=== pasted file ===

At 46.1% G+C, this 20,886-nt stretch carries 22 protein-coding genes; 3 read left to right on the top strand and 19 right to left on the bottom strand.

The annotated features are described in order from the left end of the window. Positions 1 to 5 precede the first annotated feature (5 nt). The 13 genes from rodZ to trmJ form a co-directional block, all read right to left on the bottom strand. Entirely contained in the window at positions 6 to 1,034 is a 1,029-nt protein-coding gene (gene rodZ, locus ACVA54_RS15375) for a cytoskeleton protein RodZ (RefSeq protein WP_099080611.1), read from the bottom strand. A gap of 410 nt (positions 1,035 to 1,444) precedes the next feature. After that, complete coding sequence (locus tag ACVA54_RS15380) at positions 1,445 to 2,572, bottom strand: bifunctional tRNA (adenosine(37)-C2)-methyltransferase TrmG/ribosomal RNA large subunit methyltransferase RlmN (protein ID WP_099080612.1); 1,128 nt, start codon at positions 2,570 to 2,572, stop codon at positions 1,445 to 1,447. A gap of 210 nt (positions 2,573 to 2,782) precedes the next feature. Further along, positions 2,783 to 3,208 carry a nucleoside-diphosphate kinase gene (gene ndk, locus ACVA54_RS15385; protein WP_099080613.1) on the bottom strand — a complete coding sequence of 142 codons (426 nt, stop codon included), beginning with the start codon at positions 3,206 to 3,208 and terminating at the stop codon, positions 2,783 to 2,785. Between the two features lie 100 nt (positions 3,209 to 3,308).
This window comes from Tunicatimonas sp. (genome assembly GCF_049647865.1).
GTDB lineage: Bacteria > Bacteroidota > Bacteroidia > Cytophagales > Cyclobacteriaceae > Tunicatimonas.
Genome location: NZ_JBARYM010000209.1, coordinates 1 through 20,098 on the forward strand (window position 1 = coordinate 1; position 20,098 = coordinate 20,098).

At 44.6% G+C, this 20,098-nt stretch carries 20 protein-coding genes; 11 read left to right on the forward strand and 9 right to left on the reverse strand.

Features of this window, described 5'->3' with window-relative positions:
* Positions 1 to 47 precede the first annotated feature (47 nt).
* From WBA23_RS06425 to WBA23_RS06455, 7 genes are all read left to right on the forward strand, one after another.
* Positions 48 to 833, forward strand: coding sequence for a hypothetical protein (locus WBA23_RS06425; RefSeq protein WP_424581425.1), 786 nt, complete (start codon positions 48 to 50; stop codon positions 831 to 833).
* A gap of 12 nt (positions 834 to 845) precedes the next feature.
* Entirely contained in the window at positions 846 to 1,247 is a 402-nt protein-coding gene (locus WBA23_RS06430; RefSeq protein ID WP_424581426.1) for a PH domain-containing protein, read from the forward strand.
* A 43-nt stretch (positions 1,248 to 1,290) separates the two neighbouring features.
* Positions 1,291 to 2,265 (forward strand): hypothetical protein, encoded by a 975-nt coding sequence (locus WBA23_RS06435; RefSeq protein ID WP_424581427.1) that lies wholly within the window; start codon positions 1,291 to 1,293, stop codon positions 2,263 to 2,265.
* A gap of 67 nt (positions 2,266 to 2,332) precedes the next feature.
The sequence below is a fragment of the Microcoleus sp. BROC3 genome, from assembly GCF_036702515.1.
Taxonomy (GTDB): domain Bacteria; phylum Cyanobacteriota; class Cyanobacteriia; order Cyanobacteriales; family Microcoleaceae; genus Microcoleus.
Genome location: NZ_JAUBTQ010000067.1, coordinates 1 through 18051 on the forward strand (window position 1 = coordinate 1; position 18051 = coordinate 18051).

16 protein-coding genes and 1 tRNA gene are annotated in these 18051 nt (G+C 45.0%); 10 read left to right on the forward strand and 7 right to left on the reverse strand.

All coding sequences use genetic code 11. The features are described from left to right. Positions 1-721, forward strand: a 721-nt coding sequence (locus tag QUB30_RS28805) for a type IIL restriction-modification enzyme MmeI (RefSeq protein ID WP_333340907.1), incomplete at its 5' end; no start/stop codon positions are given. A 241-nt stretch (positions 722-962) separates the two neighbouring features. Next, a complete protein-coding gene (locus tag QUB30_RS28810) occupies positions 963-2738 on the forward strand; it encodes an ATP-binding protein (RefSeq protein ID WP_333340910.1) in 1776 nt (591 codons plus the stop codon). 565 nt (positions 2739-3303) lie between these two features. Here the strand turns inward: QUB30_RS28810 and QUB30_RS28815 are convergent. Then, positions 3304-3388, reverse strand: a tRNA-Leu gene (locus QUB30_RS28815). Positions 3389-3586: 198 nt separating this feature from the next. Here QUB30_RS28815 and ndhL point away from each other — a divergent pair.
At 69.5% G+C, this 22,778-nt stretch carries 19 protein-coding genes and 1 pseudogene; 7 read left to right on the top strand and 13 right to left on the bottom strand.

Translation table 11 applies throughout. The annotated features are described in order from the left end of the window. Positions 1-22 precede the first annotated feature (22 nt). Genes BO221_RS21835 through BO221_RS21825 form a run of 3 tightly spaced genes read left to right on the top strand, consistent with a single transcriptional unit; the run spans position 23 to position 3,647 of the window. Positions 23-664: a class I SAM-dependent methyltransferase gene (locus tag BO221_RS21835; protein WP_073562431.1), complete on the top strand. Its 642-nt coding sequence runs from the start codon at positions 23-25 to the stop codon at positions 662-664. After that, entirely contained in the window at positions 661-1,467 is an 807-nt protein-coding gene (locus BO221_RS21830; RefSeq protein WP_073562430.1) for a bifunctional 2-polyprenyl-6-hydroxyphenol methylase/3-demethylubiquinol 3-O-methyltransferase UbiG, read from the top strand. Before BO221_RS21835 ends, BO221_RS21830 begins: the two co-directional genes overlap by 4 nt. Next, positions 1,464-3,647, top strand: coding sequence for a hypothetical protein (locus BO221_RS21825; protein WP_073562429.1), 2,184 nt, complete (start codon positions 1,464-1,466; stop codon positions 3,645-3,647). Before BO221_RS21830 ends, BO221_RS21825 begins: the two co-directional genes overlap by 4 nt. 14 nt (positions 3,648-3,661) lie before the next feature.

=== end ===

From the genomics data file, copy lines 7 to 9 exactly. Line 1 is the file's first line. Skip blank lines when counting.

Features of this window, described 5'->3' with window-relative positions:
* Positions 1 to 47 precede the first annotated feature (47 nt).
* From WBA23_RS06425 to WBA23_RS06455, 7 genes are all read left to right on the forward strand, one after another.